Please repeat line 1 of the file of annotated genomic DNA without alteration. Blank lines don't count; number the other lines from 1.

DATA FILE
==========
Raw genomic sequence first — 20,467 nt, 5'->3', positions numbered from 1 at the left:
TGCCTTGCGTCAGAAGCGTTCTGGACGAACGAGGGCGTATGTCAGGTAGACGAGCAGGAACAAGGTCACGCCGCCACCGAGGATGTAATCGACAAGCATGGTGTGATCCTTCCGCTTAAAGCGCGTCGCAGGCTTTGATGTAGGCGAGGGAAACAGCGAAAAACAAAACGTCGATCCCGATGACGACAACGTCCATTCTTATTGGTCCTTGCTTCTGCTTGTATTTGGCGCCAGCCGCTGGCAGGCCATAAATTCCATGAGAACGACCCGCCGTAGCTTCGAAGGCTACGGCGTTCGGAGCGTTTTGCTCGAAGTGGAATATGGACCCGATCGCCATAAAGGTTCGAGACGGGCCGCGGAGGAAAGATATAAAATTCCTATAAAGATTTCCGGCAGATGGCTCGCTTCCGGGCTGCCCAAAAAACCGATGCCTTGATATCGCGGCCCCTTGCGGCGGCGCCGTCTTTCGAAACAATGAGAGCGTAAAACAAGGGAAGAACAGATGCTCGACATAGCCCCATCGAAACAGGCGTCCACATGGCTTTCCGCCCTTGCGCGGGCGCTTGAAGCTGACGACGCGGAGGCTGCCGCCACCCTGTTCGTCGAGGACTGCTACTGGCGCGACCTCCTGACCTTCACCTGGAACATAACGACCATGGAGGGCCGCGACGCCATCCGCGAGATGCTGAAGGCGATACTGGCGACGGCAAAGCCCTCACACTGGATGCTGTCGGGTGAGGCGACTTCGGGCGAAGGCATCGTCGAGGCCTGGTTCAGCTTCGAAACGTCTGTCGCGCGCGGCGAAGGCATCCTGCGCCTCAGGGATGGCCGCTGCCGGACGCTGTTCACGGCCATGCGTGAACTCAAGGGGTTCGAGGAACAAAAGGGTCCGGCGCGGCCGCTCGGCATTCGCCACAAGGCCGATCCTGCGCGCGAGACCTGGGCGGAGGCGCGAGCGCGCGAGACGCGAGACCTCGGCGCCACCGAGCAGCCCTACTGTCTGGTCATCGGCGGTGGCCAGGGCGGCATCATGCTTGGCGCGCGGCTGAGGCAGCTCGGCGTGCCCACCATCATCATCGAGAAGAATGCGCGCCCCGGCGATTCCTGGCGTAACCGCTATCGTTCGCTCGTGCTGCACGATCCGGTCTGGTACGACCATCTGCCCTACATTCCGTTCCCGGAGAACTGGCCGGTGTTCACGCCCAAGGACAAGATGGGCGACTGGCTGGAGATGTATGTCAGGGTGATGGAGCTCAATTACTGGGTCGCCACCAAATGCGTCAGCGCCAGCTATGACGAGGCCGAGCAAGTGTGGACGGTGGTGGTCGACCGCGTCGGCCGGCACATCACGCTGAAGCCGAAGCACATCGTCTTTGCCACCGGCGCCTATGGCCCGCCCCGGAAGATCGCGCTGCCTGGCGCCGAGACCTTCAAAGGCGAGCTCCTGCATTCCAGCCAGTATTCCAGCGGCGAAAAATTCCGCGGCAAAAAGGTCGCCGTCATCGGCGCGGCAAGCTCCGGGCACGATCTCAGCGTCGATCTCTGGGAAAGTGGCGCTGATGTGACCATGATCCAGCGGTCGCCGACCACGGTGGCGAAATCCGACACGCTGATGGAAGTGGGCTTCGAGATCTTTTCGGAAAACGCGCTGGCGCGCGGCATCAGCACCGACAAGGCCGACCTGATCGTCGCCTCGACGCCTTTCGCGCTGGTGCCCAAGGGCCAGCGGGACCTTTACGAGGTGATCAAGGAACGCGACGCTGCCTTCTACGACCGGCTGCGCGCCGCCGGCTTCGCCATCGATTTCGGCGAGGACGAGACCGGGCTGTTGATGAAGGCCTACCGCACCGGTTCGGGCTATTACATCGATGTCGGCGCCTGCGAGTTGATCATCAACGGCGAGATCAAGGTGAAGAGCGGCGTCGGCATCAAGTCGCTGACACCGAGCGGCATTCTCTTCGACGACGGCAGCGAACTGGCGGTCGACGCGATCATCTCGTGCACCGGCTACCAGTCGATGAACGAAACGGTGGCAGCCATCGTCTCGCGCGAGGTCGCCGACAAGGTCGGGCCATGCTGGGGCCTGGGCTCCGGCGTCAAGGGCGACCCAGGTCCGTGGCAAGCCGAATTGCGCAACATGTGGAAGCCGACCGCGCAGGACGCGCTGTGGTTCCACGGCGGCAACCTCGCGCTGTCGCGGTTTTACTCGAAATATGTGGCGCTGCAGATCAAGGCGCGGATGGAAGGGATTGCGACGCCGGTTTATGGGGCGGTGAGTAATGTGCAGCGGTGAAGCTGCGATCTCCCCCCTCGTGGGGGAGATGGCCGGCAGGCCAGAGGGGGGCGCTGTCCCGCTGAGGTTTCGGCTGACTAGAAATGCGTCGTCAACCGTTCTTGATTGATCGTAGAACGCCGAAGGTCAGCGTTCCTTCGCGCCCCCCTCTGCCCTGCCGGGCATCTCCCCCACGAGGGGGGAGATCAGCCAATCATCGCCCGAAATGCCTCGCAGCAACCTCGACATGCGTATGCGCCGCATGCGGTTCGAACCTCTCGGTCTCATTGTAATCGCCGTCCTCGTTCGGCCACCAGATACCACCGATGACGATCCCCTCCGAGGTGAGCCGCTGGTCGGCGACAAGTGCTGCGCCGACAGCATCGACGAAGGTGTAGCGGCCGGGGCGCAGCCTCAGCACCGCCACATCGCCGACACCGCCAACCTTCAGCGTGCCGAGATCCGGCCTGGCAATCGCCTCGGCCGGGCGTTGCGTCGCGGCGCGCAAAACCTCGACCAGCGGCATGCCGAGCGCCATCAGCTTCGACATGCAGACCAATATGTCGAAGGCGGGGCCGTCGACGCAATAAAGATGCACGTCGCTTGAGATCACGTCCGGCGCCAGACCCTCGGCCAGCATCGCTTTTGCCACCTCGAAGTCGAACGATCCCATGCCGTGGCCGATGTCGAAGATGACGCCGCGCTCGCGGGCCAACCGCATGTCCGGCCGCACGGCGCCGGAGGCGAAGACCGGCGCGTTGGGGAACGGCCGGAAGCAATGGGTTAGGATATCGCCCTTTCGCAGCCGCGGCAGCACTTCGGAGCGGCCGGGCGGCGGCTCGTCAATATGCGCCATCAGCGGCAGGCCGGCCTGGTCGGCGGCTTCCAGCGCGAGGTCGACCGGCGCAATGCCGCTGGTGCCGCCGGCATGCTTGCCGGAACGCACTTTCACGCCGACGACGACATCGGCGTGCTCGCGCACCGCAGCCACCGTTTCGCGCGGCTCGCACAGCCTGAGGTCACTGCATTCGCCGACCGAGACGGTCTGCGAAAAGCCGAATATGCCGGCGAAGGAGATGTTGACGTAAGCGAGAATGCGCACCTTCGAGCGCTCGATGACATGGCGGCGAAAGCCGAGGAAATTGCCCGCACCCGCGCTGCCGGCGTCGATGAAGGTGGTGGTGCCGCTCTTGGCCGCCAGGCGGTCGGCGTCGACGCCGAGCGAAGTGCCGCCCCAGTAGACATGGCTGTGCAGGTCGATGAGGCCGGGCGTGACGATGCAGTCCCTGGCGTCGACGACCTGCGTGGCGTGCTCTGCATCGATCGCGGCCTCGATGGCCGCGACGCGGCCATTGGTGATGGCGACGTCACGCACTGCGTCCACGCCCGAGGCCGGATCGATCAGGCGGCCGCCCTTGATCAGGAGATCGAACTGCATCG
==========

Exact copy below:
Raw genomic sequence first — 20,467 nt, 5'->3', positions numbered from 1 at the left: